William Shiyuan Wang1Prof. William Shiyuan Wang was born and grew up in China. He received his PhD in Linguistics from the University of Michigan. He served as a Professor of Linguistics at the University of California at Berkeley for more than 30 years, where he supervised over 30 PhD dissertations. He was the first to initiate a course on the biological foundation of language. He was also the first to use computers to compile a large database to study the historical development of Chinese dialects. He founded the Journal of Chinese Linguistics in 1973 and served as its Editor-in-Chief until 2018. He was elected President of the International Association of Chinese Linguistics when it was founded in 1992 in Singapore. He has served as a visiting professor in India, Italy, Japan, and Sweden. After relocation to Hong Kong, he taught as Chair Professor of Language Engineering at the City University of Hong Kong, and as Research Professor at the Chinese University of Hong Kong. He has served as member of several panels at the Hong Kong Research Grants Council. He is now Chair Professor of Language and Cognitive Sciences in the Department of Chinese and Bilingual Studies at The Hong Kong Polytechnic University, Professor Emeritus of the University of California at Berkeley, and Academician of Academia Sinica.  

Prof. Wang’s early interest in evolutionary theory, both biological and cultural, provided the basis of a theory of lexical diffusion, according to which variants of a language compete at different levels, and surviving variants persist into future generations. Recently, his interests have extended to the cognitive neuroscience of language across the lifespan, especially ageing. His honours include awards from the Guggenheim Foundation, the Fulbright Commission, resident fellowships for advanced studies at Stanford, Bellagio (Italy), Kyoto; Fellow of the Linguistic Society of America; Lifetime Achievement Award from the Shanghai Anthropological Society, Honorary Professor of Peking University, among others, Honorary Doctor of Humane Letters from the University of Chicago, and Honorary Degree of Doctor of Humanities honoris causa from University of Macau.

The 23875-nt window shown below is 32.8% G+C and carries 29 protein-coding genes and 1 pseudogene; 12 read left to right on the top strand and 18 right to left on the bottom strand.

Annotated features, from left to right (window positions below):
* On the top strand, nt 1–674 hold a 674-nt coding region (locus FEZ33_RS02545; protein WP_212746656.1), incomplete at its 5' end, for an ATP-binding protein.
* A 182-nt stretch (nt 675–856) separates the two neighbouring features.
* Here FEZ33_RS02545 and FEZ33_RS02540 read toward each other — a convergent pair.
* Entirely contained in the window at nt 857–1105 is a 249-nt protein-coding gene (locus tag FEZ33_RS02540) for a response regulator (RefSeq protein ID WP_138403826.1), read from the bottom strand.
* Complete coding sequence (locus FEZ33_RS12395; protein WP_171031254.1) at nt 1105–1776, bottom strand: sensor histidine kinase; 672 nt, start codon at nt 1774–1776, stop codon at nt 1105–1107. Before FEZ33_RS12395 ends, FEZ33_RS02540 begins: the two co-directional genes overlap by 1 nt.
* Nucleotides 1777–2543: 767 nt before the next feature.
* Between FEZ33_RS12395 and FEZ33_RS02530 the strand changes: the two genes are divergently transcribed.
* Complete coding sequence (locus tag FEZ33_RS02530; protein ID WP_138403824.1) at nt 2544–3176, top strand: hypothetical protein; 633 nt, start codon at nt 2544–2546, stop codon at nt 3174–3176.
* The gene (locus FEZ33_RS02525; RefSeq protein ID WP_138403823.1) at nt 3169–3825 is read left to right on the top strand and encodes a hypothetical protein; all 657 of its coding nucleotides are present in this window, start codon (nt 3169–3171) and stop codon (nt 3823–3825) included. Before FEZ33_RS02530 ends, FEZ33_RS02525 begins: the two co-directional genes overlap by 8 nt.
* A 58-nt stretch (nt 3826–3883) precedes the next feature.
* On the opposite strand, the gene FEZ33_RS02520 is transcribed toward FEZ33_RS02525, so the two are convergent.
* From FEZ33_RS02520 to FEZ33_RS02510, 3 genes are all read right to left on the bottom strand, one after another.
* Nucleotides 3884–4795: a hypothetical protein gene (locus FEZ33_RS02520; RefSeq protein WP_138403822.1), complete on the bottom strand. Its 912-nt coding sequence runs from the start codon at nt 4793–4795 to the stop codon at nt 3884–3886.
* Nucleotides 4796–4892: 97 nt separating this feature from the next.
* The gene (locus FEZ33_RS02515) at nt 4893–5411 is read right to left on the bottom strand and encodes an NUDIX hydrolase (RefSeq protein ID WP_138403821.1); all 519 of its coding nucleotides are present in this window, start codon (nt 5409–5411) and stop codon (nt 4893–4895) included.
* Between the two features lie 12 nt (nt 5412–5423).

Prof. Wang receives the Yuen Ren Chao Prize in Language Sciences for his distinguished contributions to the interdisciplinary studies in Chinese linguistics, evolutionary linguistics, and the cognitive neuroscience of language and ageing.

We would like to express our deepest congratulations to both Prof. Hagoort and Prof. Wang for their exceptional contributions to the field of language sciences. Their work has significantly advanced the development of language sciences. Both Laureates will deliver a public lecture on 10 May 2024. Interested parties are invited to join the lectures through the registration links below. Participants of 2024 International Symposium of Language Sciences (ISLS) need not register again.

Click here to register for Prof. Peter Hagoort’s lecture
Click here to register for Prof. William Shiyuan Wang’s lecture

There were no suitable candidates who have met the high standard for the Early Career Contribution Award this year. Nonetheless, we encourage young researchers to continue their hard work and we look forward to recognising their significant contributions in the future.

Faculty of Humanities, PolyU

April 2024